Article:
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In this issue:

Active Voice: Movement Asymmetries — Getting at the Driving Forces
Policy Corner: CEO Pledge; The Economics of Physical Activity
Spine Support: World Spine Day is October 16
Exercise is Medicine® Helps Launch Technogym’s Wellness Campus
Access Exercise and Sport Sciences Reviews Online
Stand Up for Science! Contest Information
Sports Medicine & Exercise Science Headlines

Active Voice: Movement Asymmetries — Getting at the Driving Forces
By Emily S. Gardinier, BS, and Lynn Snyder-Mackler, PT, ScD, FAPTA
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Viewpoints presented in SMB commentaries reflect opinions of the authors and do not necessarily reflect positions or policies of ACSM.

Emily S. Gardinier, BS, is a graduate student member of ACSM and a doctoral student in the interdisciplinary Biomechanics & Movement Science Program at the University of Delaware. She is investigating the role of rehabilitation in altering muscle and joint contact forces among individuals with ACL injury.

Lynn Snyder-Mackler, PT, ScD, FAPTA, is an internationally recognized clinician and clinical researcher in sports and orthopedic rehabilitation, with an active sports physical therapy practice at the University of Delaware. She is a consultant to collegiate, amateur and professional teams. Her research focus relates to knee and shoulder rehabilitation and electrical stimulation of muscle. Dr. Snyder-Mackler has published extensively and her research has received special recognition in sports and orthopedic rehabilitation fields.

This commentary presents Ms. Gardinier’s and Dr. Snyder-Mackler’s views associated with the research article they recently published with their colleagues in ACSM’s Medicine and Science in Sports and Exercise® (MSSE).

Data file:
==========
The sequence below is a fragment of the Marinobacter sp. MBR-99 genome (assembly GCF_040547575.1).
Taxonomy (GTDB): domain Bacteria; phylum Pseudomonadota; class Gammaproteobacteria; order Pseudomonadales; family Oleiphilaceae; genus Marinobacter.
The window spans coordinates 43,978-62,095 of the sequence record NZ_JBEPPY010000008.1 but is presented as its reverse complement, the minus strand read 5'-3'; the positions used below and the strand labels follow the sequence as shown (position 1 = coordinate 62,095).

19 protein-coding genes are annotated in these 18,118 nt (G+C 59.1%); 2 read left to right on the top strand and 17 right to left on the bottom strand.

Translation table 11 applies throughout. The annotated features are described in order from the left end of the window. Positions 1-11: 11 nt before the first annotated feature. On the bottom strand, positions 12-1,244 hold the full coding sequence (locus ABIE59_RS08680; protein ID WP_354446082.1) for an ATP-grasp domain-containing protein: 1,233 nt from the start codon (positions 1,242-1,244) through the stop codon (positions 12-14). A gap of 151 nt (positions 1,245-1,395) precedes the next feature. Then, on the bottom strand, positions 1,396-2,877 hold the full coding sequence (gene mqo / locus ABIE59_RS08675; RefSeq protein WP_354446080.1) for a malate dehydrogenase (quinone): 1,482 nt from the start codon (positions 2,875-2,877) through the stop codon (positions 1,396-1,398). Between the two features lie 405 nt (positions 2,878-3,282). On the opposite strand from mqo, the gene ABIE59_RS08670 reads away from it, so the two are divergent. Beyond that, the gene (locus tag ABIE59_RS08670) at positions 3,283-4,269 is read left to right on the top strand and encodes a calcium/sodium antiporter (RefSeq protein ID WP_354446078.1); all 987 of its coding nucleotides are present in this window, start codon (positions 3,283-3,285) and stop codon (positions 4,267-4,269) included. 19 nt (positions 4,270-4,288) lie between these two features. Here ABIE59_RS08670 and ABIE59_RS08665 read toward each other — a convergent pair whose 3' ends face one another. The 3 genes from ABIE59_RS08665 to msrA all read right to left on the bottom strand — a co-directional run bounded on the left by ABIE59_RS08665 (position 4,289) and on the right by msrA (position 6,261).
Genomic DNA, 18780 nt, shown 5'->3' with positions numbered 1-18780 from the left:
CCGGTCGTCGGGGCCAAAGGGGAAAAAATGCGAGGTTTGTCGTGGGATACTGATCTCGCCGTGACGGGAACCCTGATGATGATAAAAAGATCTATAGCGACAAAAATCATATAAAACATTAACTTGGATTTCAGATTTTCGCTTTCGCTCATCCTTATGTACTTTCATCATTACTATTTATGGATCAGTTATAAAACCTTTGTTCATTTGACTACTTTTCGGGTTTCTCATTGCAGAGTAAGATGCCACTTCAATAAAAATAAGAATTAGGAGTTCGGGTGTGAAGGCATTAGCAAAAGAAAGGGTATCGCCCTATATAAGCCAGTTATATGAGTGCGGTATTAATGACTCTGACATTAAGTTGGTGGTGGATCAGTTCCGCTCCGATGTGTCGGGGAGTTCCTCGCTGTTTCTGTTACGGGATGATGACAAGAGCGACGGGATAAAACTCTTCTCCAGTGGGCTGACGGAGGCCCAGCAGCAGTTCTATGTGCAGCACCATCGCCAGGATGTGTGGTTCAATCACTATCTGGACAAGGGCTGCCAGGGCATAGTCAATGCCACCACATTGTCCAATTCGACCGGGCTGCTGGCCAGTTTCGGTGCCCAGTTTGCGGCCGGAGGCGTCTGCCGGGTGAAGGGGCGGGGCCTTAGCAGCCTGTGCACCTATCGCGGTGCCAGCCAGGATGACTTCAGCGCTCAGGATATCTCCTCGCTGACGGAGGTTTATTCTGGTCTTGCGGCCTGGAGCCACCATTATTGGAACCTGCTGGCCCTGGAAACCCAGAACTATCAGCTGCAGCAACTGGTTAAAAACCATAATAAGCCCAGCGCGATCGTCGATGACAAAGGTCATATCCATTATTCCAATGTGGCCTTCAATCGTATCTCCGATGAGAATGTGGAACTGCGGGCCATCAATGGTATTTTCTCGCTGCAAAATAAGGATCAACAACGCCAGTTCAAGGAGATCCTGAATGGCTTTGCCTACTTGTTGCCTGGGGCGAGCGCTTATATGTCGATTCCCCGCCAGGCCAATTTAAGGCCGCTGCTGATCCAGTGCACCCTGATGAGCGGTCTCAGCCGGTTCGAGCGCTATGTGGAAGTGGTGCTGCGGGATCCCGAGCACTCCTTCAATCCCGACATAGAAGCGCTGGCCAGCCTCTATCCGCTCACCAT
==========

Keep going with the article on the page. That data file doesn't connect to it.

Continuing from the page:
Movement asymmetries are nearly universal after anterior cruciate ligament (ACL) injury and can persist for years afterward, despite ligament reconstruction and rehabilitation. Movement asymmetries are now thought to play a key role in the risk for re-injury and early-onset knee osteoarthritis. As many as one in three individuals who tear the ACL will go on to either re-injure the index knee or injure the opposite knee. Also, at least one in 10 of these individuals will develop painful, symptomatic osteoarthritis in the injured knee within 15 years of their injury. Resolving movement asymmetries remains an important goal of rehabilitation in an effort to promote a safe return to pre-injury activities and to protect long-term joint health.

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Policy Corner: CEO Pledge; The Economics of Physical Activity
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Two recent events illustrate different routes for collective action in support of physical activity policy. The National Coalition for Promoting Physical Activity, of which ACSM is a founding member, staged two events in conjunction with its quarterly board meeting last week in Washington, DC.

CEO Pledge Reception
Recognizing that employee wellness is essential and that leadership signals an organization’s priorities and culture, CEOs are stepping forward to take the CEO Pledge. The Pledge gives America’s business leaders the chance to demonstrate their commitment to physical activity in the work environment.